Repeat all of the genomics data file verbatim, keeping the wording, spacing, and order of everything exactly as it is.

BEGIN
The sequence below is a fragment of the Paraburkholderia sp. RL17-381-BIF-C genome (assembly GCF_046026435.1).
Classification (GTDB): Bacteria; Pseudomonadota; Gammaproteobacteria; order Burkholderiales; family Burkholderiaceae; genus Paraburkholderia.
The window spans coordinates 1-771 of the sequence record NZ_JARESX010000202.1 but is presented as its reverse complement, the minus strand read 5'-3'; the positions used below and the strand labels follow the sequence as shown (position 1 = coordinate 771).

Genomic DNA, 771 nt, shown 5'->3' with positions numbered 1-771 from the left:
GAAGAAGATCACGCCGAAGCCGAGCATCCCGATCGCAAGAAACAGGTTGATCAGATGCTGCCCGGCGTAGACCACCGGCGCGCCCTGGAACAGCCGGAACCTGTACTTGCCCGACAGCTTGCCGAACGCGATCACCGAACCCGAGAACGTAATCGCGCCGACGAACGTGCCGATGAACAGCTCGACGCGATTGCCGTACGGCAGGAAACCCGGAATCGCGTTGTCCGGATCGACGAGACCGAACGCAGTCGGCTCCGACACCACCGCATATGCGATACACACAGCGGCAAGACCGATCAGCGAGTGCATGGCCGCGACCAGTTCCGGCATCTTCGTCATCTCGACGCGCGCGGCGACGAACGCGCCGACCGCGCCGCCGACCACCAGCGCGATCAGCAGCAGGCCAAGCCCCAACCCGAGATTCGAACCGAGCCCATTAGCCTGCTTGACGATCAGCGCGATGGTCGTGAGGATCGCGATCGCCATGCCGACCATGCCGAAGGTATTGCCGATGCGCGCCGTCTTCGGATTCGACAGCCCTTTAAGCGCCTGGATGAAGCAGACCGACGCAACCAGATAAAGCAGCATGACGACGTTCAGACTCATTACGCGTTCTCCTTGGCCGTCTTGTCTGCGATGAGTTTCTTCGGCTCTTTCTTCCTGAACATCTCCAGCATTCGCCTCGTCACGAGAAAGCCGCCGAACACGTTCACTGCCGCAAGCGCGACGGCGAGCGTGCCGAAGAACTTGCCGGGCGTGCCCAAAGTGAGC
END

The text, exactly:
The sequence below is a fragment of the Paraburkholderia sp. RL17-381-BIF-C genome (assembly GCF_046026435.1).
Classification (GTDB): Bacteria; Pseudomonadota; Gammaproteobacteria; order Burkholderiales; family Burkholderiaceae; genus Paraburkholderia.
The window spans coordinates 1-771 of the sequence record NZ_JARESX010000202.1 but is presented as its reverse complement, the minus strand read 5'-3'; the positions used below and the strand labels follow the sequence as shown (position 1 = coordinate 771).

Genomic DNA, 771 nt, shown 5'->3' with positions numbered 1-771 from the left:
GAAGAAGATCACGCCGAAGCCGAGCATCCCGATCGCAAGAAACAGGTTGATCAGATGCTGCCCGGCGTAGACCACCGGCGCGCCCTGGAACAGCCGGAACCTGTACTTGCCCGACAGCTTGCCGAACGCGATCACCGAACCCGAGAACGTAATCGCGCCGACGAACGTGCCGATGAACAGCTCGACGCGATTGCCGTACGGCAGGAAACCCGGAATCGCGTTGTCCGGATCGACGAGACCGAACGCAGTCGGCTCCGACACCACCGCATATGCGATACACACAGCGGCAAGACCGATCAGCGAGTGCATGGCCGCGACCAGTTCCGGCATCTTCGTCATCTCGACGCGCGCGGCGACGAACGCGCCGACCGCGCCGCCGACCACCAGCGCGATCAGCAGCAGGCCAAGCCCCAACCCGAGATTCGAACCGAGCCCATTAGCCTGCTTGACGATCAGCGCGATGGTCGTGAGGATCGCGATCGCCATGCCGACCATGCCGAAGGTATTGCCGATGCGCGCCGTCTTCGGATTCGACAGCCCTTTAAGCGCCTGGATGAAGCAGACCGACGCAACCAGATAAAGCAGCATGACGACGTTCAGACTCATTACGCGTTCTCCTTGGCCGTCTTGTCTGCGATGAGTTTCTTCGGCTCTTTCTTCCTGAACATCTCCAGCATTCGCCTCGTCACGAGAAAGCCGCCGAACACGTTCACTGCCGCAAGCGCGACGGCGAGCGTGCCGAAGAACTTGCCGGGCGTGCCCAAAGTGAGC